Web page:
Sharon Heath, an attractive young woman who serves on the library board, said people had moved to Sandwich from places like New Jersey and Massachusetts to get away from government regulation and should be permitted to paint their houses in purple polka dots if they want. Another young woman said "having the color of your shutters determined by a handful of people is communism."

But Denley Emerson, the town's leading realtor and landowner, observed that the residents of Sandwich comply with all sorts of other regulations. "It's illegal to go down the street without your britches," he said. The resolution passed.

Every proposition was finally approved, though the selectmen were rolled once when they sought to defeat a proposal to extend free health insurance to the families of town employes. And at various points a lingering feud between the selectmen and fire department broke out with barbed exchanges over who is responsible for the fact that a new fire engine is so difficult to operate it can't be placed in service until the firemen are specially trained.

Town meeting time generally signals the nearing end of winter, a time when maple sap buckets are being put out. But snow banks in plowed driveways here still block the view from many first-floor windows and a person can't move cross country without snowshoes or skis. From fall through winter, people here are obsessed with two topics--wood and snow.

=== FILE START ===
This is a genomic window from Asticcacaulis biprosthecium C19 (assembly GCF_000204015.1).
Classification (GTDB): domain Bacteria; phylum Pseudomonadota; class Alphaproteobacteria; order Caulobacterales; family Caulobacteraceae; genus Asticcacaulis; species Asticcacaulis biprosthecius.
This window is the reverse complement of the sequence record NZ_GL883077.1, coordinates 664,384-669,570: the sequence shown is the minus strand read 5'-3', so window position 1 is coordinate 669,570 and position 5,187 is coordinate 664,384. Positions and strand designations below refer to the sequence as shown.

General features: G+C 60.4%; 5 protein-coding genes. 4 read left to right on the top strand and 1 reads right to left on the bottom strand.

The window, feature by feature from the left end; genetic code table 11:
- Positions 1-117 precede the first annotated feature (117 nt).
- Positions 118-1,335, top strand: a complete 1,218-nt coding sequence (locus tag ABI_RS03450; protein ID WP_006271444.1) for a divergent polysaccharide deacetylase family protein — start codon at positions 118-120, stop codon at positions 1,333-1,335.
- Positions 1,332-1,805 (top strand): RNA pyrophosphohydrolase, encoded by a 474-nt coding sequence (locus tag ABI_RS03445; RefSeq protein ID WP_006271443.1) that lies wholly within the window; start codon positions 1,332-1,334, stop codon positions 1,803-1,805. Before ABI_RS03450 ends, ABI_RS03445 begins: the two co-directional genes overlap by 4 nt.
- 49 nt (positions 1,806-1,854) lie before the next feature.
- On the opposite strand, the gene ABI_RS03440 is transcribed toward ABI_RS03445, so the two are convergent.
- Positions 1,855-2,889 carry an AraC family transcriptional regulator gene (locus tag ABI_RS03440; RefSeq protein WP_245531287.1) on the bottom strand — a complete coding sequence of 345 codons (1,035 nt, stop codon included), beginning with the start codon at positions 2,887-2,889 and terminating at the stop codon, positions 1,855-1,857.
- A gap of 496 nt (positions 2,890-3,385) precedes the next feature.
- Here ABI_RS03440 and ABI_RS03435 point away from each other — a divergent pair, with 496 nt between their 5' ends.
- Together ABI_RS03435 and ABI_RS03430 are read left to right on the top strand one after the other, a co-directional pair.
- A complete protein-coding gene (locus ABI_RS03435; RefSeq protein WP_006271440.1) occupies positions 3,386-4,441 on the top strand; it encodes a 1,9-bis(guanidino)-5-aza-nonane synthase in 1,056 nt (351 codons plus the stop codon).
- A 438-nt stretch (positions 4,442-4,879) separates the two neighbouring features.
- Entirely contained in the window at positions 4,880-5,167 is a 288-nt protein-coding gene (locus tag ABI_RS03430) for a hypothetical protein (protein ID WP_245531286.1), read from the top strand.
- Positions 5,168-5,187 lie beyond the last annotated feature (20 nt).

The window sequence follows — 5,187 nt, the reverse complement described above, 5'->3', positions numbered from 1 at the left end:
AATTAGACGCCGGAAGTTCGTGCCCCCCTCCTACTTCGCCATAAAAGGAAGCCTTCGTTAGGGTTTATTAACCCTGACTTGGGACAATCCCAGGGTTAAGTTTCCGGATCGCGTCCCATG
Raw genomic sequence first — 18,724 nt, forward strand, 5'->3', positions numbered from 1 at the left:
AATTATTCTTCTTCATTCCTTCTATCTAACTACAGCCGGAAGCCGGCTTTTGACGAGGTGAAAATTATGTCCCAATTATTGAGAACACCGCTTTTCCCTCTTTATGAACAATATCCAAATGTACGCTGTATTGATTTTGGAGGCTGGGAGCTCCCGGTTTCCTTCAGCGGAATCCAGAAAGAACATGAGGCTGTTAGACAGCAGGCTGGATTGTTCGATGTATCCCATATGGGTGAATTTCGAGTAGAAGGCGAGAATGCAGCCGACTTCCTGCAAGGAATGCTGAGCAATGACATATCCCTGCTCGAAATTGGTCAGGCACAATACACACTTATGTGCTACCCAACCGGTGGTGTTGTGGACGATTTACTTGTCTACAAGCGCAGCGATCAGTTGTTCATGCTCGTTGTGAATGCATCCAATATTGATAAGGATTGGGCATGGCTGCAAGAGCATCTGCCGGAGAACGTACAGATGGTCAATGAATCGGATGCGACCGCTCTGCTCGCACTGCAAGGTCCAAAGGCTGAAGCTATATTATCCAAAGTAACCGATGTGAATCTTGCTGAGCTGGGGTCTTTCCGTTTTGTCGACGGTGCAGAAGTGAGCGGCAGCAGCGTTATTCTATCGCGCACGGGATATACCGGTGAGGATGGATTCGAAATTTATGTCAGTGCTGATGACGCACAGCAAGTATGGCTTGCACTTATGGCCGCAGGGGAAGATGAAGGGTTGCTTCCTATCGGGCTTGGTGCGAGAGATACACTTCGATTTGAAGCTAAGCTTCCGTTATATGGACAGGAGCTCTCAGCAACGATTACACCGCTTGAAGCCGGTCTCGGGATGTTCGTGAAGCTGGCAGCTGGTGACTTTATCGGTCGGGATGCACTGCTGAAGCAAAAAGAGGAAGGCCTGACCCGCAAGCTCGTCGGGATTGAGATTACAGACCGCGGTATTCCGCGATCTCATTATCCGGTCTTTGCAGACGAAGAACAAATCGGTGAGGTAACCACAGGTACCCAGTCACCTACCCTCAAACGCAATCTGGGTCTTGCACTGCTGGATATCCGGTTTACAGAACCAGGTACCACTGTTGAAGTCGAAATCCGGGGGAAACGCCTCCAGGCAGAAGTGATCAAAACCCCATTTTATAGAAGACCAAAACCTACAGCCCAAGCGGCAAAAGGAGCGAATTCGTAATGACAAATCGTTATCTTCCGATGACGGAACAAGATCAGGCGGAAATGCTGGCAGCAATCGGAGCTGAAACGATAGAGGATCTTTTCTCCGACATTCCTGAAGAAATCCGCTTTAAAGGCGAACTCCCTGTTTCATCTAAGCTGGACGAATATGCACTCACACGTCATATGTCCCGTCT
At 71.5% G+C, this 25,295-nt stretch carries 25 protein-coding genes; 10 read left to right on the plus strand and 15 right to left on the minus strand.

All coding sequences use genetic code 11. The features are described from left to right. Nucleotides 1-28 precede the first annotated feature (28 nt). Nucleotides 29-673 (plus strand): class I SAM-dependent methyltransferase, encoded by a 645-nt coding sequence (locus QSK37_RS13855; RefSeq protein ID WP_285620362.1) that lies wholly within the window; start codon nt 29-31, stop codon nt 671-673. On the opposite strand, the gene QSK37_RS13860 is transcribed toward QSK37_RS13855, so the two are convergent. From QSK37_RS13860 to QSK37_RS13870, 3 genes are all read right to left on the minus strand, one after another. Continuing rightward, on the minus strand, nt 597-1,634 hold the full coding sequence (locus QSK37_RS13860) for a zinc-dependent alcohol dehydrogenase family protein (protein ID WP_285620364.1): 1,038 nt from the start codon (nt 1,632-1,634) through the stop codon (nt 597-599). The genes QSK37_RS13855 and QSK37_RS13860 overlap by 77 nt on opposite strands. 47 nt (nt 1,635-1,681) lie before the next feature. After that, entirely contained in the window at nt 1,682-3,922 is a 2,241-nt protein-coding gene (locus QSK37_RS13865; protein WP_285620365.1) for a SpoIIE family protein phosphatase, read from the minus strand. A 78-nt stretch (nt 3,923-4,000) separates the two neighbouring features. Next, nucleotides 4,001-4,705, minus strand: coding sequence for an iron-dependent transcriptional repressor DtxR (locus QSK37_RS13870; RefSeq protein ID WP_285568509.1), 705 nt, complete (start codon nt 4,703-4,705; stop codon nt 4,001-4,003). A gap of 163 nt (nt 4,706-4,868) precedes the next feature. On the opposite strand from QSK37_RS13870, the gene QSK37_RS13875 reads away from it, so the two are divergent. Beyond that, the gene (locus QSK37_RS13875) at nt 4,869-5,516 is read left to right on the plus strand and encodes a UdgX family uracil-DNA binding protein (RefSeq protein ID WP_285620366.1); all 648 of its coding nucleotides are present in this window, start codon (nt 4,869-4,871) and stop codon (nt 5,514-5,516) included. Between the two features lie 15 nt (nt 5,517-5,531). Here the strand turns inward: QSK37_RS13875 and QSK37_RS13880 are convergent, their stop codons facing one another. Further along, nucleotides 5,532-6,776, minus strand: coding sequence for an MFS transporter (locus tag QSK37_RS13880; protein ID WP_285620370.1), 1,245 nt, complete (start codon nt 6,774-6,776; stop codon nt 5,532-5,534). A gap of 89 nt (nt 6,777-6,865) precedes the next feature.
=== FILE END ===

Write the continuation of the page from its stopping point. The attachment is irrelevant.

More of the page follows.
Since heating oil prices shot up, there has been a big movement from oil back to wood to heat houses, not just for fireplaces or a wood stove but for furnaces to heat the whole house. For $300, you can buy a "loggers' load"--six cords of 20-foot logs dumped off a logging truck. That should heat the average house for the winter, while those on oil heat paid nearly that much during January when the temperature hung at 20 below.

One neighbor, a precise man, has 14 cords of wood, cut in his own wood lot, split and stacked in various holding areas around and in his house. Every stick was 18 inches long. Last fall he bought a new stove that will take only 16-inch lengths. Now he has a lot of two-inch knobs.

The biggest item in the town budget (schools are financed separately on a regional basis) is for maintenance and plowing of town roads. This is the most efficient and admirable service provided in a state that has neither sales nor income tax and relatively little public service of any kind. Once the snow starts to fall, the plows are out on every major highway and little dirt road in the state and they keep going night and day until every road and driveway is cleared.

When it came time at town meeting to decide whether to plow driveways next winter at this year's rate there was no hesitation or debate. "The ayes have it," declared moderator John Taylor, one of the few men in the elementary school auditorium wearing a necktie. The best buy in town is that green "plow" sticker tacked on tree or post at the end of a driveway, announcing that the owner has paid $30 to have his 90-foot driveway plowed after every three-inch snow during the entire winter.